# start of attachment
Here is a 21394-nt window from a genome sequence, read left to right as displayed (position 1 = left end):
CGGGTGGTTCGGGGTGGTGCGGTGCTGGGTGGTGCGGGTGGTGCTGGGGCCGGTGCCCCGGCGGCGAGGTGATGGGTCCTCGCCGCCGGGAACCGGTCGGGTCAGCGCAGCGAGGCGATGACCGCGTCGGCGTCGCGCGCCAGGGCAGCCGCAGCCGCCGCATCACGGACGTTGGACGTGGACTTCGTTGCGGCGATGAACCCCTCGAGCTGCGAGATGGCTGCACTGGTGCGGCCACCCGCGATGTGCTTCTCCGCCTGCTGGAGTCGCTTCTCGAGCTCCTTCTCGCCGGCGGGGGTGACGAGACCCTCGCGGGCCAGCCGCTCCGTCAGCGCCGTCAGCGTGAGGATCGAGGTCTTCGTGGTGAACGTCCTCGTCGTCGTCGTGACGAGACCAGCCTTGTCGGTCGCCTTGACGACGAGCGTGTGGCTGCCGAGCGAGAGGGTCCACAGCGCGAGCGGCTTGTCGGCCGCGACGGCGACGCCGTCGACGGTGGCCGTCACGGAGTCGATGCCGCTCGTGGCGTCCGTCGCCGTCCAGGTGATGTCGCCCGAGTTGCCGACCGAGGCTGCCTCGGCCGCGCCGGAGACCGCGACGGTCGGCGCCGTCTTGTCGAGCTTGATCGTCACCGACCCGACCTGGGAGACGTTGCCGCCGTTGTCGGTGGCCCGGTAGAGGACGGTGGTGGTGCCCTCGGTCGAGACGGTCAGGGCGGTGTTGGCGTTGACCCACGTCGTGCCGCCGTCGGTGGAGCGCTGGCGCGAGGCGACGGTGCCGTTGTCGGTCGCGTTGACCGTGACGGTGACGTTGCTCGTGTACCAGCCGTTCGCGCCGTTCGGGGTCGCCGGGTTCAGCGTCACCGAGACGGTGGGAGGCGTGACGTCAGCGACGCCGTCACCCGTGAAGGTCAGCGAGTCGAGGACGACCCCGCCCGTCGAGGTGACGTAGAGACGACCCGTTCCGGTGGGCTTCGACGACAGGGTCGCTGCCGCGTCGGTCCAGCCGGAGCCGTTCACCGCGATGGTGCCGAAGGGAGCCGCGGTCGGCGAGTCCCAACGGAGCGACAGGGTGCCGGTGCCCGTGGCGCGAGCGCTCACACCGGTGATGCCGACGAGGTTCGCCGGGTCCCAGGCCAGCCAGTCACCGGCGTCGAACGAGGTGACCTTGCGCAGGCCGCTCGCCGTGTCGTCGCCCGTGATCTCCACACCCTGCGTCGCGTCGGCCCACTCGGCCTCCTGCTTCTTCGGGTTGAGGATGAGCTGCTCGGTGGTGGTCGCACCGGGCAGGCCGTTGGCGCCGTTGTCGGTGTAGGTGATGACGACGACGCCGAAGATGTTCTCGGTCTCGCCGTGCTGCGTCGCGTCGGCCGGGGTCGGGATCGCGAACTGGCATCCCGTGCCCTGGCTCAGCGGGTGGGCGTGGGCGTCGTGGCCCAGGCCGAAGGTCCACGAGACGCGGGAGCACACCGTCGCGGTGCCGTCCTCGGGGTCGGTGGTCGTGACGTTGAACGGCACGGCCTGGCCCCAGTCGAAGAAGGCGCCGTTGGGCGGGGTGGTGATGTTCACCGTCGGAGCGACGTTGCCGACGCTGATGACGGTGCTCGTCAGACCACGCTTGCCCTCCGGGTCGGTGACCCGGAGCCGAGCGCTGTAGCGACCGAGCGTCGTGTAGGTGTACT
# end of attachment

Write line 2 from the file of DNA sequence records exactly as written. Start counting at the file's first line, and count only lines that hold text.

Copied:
CGGGTGGTTCGGGGTGGTGCGGTGCTGGGTGGTGCGGGTGGTGCTGGGGCCGGTGCCCCGGCGGCGAGGTGATGGGTCCTCGCCGCCGGGAACCGGTCGGGTCAGCGCAGCGAGGCGATGACCGCGTCGGCGTCGCGCGCCAGGGCAGCCGCAGCCGCCGCATCACGGACGTTGGACGTGGACTTCGTTGCGGCGATGAACCCCTCGAGCTGCGAGATGGCTGCACTGGTGCGGCCACCCGCGATGTGCTTCTCCGCCTGCTGGAGTCGCTTCTCGAGCTCCTTCTCGCCGGCGGGGGTGACGAGACCCTCGCGGGCCAGCCGCTCCGTCAGCGCCGTCAGCGTGAGGATCGAGGTCTTCGTGGTGAACGTCCTCGTCGTCGTCGTGACGAGACCAGCCTTGTCGGTCGCCTTGACGACGAGCGTGTGGCTGCCGAGCGAGAGGGTCCACAGCGCGAGCGGCTTGTCGGCCGCGACGGCGACGCCGTCGACGGTGGCCGTCACGGAGTCGATGCCGCTCGTGGCGTCCGTCGCCGTCCAGGTGATGTCGCCCGAGTTGCCGACCGAGGCTGCCTCGGCCGCGCCGGAGACCGCGACGGTCGGCGCCGTCTTGTCGAGCTTGATCGTCACCGACCCGACCTGGGAGACGTTGCCGCCGTTGTCGGTGGCCCGGTAGAGGACGGTGGTGGTGCCCTCGGTCGAGACGGTCAGGGCGGTGTTGGCGTTGACCCACGTCGTGCCGCCGTCGGTGGAGCGCTGGCGCGAGGCGACGGTGCCGTTGTCGGTCGCGTTGACCGTGACGGTGACGTTGCTCGTGTACCAGCCGTTCGCGCCGTTCGGGGTCGCCGGGTTCAGCGTCACCGAGACGGTGGGAGGCGTGACGTCAGCGACGCCGTCACCCGTGAAGGTCAGCGAGTCGAGGACGACCCCGCCCGTCGAGGTGACGTAGAGACGACCCGTTCCGGTGGGCTTCGACGACAGGGTCGCTGCCGCGTCGGTCCAGCCGGAGCCGTTCACCGCGATGGTGCCGAAGGGAGCCGCGGTCGGCGAGTCCCAACGGAGCGACAGGGTGCCGGTGCCCGTGGCGCGAGCGCTCACACCGGTGATGCCGACGAGGTTCGCCGGGTCCCAGGCCAGCCAGTCACCGGCGTCGAACGAGGTGACCTTGCGCAGGCCGCTCGCCGTGTCGTCGCCCGTGATCTCCACACCCTGCGTCGCGTCGGCCCACTCGGCCTCCTGCTTCTTCGGGTTGAGGATGAGCTGCTCGGTGGTGGTCGCACCGGGCAGGCCGTTGGCGCCGTTGTCGGTGTAGGTGATGACGACGACGCCGAAGATGTTCTCGGTCTCGCCGTGCTGCGTCGCGTCGGCCGGGGTCGGGATCGCGAACTGGCATCCCGTGCCCTGGCTCAGCGGGTGGGCGTGGGCGTCGTGGCCCAGGCCGAAGGTCCACGAGACGCGGGAGCACACCGTCGCGGTGCCGTCCTCGGGGTCGGTGGTCGTGACGTTGAACGGCACGGCCTGGCCCCAGTCGAAGAAGGCGCCGTTGGGCGGGGTGGTGATGTTCACCGTCGGAGCGACGTTGCCGACGCTGATGACGGTGCTCGTCAGACCACGCTTGCCCTCCGGGTCGGTGACCCGGAGCCGAGCGCTGTAGCGACCGAGCGTCGTGTAGGTGTACT